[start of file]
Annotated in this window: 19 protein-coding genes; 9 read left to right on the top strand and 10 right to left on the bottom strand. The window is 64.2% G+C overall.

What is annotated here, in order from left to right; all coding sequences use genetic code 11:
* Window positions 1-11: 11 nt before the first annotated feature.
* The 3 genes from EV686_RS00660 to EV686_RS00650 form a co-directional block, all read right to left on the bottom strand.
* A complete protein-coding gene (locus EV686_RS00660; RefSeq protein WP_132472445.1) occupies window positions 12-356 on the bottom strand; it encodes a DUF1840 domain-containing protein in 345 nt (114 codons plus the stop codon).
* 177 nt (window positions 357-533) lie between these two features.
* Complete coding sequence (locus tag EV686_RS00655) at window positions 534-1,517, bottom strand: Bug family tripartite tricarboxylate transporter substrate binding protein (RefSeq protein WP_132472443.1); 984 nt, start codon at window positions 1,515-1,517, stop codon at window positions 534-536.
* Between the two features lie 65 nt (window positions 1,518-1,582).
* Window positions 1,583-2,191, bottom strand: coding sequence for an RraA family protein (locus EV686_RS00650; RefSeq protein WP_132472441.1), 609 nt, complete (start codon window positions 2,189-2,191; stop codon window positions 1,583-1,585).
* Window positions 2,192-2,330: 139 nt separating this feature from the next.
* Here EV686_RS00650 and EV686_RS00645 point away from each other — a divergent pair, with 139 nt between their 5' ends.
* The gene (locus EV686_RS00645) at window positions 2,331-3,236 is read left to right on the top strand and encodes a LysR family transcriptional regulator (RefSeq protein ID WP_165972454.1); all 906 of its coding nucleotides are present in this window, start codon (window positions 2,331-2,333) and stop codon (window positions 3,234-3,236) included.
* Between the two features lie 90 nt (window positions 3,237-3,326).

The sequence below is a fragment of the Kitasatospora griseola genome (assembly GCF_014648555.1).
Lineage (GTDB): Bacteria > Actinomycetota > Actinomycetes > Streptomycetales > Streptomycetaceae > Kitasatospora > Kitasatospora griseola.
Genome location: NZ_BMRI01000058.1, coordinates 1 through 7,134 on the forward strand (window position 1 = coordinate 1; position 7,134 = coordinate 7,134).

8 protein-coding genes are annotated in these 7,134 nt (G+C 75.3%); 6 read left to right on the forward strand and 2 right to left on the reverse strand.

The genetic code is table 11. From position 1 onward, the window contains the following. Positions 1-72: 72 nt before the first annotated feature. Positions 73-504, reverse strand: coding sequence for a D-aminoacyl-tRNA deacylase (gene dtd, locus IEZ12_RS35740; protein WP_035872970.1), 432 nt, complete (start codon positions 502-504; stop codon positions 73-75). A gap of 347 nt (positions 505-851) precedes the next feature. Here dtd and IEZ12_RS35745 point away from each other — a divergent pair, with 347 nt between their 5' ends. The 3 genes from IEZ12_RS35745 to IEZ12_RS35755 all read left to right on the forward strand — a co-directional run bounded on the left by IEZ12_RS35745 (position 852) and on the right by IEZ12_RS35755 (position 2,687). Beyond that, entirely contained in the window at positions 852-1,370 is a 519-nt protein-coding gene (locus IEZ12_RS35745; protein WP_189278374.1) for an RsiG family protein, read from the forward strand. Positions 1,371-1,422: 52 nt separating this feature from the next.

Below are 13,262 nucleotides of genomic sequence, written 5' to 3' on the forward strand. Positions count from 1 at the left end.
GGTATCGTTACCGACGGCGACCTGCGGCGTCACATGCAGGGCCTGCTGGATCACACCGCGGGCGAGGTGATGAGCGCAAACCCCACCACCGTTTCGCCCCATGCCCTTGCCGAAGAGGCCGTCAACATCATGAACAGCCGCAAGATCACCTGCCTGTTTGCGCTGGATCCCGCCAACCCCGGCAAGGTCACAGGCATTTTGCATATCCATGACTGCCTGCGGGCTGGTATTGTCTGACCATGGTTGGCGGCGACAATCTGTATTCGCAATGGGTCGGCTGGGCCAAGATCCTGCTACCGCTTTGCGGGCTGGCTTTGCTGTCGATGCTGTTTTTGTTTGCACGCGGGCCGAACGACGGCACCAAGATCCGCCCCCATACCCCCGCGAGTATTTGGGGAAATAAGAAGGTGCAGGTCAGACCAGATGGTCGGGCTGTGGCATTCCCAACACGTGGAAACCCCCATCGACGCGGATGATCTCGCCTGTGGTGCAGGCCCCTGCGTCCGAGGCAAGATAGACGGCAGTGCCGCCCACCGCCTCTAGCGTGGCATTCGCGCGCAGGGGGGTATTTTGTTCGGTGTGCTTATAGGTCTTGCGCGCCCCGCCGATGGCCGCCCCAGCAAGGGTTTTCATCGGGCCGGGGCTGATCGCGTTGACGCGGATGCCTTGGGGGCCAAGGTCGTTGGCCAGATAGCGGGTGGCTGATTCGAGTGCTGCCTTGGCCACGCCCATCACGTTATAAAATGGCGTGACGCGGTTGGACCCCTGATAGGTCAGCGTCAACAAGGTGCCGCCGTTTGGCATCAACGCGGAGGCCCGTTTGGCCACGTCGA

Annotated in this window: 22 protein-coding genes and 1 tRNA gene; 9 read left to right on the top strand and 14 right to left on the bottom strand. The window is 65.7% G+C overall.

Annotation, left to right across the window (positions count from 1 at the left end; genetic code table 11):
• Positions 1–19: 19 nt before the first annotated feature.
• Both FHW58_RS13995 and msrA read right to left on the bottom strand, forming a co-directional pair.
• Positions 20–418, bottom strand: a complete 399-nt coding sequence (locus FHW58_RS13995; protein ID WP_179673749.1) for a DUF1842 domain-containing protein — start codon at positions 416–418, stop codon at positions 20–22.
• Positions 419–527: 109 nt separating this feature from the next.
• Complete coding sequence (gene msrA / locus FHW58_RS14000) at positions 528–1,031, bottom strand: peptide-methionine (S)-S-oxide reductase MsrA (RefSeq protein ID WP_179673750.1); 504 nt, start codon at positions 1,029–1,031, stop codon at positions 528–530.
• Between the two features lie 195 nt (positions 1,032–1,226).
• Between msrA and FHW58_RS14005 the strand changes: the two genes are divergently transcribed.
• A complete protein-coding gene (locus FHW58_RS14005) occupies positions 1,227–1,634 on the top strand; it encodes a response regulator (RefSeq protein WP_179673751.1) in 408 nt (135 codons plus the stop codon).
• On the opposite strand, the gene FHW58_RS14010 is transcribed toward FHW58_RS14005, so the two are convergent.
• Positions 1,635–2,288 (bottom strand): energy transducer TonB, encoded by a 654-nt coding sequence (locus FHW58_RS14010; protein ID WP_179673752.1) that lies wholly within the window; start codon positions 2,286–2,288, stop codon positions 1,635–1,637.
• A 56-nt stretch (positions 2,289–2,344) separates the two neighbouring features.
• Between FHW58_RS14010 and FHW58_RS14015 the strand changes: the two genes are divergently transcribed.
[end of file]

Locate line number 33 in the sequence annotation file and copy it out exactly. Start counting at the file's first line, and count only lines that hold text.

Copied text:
• A 56-nt stretch (positions 2,289–2,344) separates the two neighbouring features.